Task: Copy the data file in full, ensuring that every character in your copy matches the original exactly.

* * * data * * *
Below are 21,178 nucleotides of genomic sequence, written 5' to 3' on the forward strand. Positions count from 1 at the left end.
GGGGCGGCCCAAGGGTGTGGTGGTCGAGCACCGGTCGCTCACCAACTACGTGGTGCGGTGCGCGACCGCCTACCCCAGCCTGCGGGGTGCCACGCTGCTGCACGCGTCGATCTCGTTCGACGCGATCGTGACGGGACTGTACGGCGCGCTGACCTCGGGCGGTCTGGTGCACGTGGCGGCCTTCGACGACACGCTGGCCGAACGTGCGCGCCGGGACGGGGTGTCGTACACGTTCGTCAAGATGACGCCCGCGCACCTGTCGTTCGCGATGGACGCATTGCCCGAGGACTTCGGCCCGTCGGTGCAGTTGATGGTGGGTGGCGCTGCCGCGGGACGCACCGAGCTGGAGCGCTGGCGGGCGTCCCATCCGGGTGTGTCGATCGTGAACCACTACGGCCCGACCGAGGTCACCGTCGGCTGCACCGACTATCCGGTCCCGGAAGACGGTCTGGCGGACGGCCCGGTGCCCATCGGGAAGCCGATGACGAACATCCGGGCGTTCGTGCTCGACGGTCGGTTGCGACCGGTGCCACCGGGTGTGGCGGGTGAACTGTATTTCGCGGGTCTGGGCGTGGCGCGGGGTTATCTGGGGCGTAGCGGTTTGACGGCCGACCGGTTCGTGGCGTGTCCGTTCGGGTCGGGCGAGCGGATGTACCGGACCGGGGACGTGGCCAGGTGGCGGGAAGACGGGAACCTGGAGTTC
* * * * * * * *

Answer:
Below are 21,178 nucleotides of genomic sequence, written 5' to 3' on the forward strand. Positions count from 1 at the left end.
GGGGCGGCCCAAGGGTGTGGTGGTCGAGCACCGGTCGCTCACCAACTACGTGGTGCGGTGCGCGACCGCCTACCCCAGCCTGCGGGGTGCCACGCTGCTGCACGCGTCGATCTCGTTCGACGCGATCGTGACGGGACTGTACGGCGCGCTGACCTCGGGCGGTCTGGTGCACGTGGCGGCCTTCGACGACACGCTGGCCGAACGTGCGCGCCGGGACGGGGTGTCGTACACGTTCGTCAAGATGACGCCCGCGCACCTGTCGTTCGCGATGGACGCATTGCCCGAGGACTTCGGCCCGTCGGTGCAGTTGATGGTGGGTGGCGCTGCCGCGGGACGCACCGAGCTGGAGCGCTGGCGGGCGTCCCATCCGGGTGTGTCGATCGTGAACCACTACGGCCCGACCGAGGTCACCGTCGGCTGCACCGACTATCCGGTCCCGGAAGACGGTCTGGCGGACGGCCCGGTGCCCATCGGGAAGCCGATGACGAACATCCGGGCGTTCGTGCTCGACGGTCGGTTGCGACCGGTGCCACCGGGTGTGGCGGGTGAACTGTATTTCGCGGGTCTGGGCGTGGCGCGGGGTTATCTGGGGCGTAGCGGTTTGACGGCCGACCGGTTCGTGGCGTGTCCGTTCGGGTCGGGCGAGCGGATGTACCGGACCGGGGACGTGGCCAGGTGGCGGGAAGACGGGAACCTGGAGTTC